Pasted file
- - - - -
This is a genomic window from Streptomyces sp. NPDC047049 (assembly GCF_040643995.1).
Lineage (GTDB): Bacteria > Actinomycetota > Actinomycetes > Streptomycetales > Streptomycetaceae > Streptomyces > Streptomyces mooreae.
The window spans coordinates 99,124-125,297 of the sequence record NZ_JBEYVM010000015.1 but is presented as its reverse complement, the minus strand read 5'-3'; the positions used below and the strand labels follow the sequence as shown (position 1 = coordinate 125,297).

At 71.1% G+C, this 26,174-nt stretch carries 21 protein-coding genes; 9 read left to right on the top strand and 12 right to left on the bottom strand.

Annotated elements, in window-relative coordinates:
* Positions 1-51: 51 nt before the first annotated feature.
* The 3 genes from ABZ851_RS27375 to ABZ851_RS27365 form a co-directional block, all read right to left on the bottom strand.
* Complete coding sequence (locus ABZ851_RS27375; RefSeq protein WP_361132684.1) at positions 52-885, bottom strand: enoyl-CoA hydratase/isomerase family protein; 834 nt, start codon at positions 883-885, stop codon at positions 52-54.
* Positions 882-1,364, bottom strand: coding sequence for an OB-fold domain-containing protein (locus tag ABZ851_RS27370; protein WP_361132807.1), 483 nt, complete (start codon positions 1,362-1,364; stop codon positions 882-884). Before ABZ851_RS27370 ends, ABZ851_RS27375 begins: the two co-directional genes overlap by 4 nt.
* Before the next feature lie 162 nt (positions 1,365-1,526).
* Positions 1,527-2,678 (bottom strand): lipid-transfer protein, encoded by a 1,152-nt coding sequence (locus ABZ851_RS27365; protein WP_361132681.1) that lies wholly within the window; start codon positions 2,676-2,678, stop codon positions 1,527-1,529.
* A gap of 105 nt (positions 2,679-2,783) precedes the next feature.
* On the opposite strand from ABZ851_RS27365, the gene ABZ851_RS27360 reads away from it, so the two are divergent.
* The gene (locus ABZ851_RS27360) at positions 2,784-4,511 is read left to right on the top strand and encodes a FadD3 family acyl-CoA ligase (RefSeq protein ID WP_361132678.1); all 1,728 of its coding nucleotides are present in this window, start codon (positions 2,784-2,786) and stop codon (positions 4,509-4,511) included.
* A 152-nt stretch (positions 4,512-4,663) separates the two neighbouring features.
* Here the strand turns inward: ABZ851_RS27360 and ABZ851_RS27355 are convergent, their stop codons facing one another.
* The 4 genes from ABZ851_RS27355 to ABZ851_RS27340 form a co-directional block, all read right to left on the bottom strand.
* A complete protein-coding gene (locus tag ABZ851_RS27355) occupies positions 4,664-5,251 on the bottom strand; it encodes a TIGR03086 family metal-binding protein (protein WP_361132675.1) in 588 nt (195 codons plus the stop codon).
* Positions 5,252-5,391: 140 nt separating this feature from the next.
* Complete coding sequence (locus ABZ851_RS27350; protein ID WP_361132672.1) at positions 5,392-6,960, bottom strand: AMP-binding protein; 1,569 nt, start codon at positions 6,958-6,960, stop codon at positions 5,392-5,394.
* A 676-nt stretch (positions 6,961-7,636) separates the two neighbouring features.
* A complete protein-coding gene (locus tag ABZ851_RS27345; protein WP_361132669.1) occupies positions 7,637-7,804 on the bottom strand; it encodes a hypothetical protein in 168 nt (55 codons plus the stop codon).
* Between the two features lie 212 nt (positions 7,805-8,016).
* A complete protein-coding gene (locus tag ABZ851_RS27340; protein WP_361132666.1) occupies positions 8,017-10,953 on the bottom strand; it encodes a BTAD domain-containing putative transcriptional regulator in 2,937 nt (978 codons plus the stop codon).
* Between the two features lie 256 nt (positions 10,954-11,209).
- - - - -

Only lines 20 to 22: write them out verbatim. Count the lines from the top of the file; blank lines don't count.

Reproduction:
* Complete coding sequence (locus ABZ851_RS27350; protein ID WP_361132672.1) at positions 5,392-6,960, bottom strand: AMP-binding protein; 1,569 nt, start codon at positions 6,958-6,960, stop codon at positions 5,392-5,394.
* A 676-nt stretch (positions 6,961-7,636) separates the two neighbouring features.
* A complete protein-coding gene (locus tag ABZ851_RS27345; protein WP_361132669.1) occupies positions 7,637-7,804 on the bottom strand; it encodes a hypothetical protein in 168 nt (55 codons plus the stop codon).